Final Cut Pro 6 - Setting Up a Proper Audio Monitoring Environment

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Setting Up a Proper Audio Monitoring Environment

Room shape and material are just as important as the quality of the speakers
themselves. Every surface in a room potentially reflects sound, and these reflections
mix together with the sound originating from the speakers. Rooms with parallel walls
can create standing waves, which are mostly low-frequency sound waves that reinforce
and cancel each other as they bounce back and forth.

Standing waves cause some frequencies to be emphasized or attenuated more than
others, depending on your listening position. When you mix in a room that creates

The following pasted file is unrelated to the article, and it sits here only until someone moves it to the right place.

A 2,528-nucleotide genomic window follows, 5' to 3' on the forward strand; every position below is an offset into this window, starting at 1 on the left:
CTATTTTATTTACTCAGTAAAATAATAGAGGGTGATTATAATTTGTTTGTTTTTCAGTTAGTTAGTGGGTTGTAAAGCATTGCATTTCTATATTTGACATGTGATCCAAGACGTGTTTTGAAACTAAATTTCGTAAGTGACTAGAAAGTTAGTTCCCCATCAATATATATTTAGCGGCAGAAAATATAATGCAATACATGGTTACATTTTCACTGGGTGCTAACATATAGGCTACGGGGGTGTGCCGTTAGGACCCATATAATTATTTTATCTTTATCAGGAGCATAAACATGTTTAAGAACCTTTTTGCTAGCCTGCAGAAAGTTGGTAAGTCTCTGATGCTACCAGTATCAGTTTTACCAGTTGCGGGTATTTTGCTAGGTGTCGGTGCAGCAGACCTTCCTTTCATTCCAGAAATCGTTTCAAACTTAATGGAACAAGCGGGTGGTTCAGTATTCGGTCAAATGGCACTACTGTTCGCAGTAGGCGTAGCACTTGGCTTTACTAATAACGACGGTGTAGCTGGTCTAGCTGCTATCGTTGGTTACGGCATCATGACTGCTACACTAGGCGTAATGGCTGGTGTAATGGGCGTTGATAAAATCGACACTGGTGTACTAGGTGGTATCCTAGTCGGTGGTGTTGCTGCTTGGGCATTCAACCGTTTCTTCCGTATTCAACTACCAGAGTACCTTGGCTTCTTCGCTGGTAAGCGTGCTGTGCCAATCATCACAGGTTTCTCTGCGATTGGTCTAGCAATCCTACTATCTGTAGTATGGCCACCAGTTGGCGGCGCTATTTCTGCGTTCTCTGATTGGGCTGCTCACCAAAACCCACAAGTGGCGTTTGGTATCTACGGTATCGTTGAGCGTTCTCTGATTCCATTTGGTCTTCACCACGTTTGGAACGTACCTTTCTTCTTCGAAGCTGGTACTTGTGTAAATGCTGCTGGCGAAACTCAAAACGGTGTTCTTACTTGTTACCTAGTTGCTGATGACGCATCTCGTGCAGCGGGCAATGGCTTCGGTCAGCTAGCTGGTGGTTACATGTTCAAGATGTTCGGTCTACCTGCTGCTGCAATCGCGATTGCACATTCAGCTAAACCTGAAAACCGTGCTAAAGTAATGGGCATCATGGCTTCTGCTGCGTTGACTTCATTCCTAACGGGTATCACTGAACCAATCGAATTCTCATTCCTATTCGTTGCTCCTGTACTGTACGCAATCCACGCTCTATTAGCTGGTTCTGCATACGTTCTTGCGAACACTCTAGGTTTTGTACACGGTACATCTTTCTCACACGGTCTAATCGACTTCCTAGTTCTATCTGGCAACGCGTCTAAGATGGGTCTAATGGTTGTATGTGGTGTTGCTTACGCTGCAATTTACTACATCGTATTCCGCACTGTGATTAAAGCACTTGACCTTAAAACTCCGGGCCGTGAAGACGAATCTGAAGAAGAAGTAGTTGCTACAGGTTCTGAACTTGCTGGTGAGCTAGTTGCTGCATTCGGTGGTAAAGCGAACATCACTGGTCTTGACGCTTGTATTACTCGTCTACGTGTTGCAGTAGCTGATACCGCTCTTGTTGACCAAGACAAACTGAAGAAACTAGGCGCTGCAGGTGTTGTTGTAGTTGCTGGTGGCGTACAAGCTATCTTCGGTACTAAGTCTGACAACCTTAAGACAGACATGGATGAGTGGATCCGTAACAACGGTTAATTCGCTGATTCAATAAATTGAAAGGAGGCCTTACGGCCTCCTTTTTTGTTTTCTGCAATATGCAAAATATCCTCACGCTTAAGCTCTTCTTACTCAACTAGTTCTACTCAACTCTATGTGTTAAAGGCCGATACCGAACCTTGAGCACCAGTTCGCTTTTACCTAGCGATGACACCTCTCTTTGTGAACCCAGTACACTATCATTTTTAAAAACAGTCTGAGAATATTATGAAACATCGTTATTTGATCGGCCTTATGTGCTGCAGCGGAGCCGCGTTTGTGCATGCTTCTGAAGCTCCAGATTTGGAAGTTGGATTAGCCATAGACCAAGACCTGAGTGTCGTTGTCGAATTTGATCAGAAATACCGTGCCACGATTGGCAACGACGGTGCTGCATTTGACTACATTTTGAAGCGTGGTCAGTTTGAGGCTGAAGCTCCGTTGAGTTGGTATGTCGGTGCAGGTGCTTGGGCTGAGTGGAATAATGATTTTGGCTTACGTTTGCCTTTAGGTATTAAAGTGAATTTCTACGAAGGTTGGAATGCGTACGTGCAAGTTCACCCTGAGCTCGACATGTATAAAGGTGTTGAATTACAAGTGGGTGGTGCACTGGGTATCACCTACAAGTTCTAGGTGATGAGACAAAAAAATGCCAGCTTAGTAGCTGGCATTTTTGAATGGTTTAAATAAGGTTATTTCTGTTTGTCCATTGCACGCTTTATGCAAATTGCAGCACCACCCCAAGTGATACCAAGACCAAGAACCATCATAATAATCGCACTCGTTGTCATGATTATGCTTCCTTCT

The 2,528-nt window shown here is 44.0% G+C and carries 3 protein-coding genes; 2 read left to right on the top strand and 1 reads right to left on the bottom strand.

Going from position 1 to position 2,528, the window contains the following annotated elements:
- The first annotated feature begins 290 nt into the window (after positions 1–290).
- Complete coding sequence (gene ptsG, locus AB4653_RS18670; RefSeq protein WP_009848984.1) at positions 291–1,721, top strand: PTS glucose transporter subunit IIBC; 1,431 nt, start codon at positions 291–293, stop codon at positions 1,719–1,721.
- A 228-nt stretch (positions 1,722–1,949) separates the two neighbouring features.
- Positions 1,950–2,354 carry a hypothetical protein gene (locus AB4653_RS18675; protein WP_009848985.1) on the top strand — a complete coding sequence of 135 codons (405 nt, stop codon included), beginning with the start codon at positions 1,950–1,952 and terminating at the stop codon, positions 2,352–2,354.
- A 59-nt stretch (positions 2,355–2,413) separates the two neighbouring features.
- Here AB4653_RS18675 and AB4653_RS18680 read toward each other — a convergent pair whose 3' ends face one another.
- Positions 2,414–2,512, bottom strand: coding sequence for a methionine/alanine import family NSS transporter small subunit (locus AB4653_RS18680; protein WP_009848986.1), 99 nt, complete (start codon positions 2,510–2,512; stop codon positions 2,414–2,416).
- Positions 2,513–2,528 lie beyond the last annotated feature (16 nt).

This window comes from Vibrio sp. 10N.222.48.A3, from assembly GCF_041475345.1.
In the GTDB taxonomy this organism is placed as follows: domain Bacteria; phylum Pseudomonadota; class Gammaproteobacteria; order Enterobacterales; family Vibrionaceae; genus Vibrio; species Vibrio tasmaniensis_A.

standing waves, you may adjust certain frequencies more than necessary. However, you
may not notice until you play back your audio in a different listening environment, in
which those frequencies may sound overbearing or nonexistent.

Tip: A much cheaper alternative to building new walls is to mount “bass traps” to the
existing walls. Bass traps help to eliminate parallel surfaces in the room and absorb
low-frequency energy.

If the material in a room is very reflective, the room sounds brighter because high
frequencies are easily reflected. Mounting absorbing material (such as acoustic foam)
on the walls can reduce the brightness of a room. A “dead room is one that has very
little reflection (or reverberation). Try to cover any reflective surfaces in your
monitoring environment.

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Part I

Audio Mixing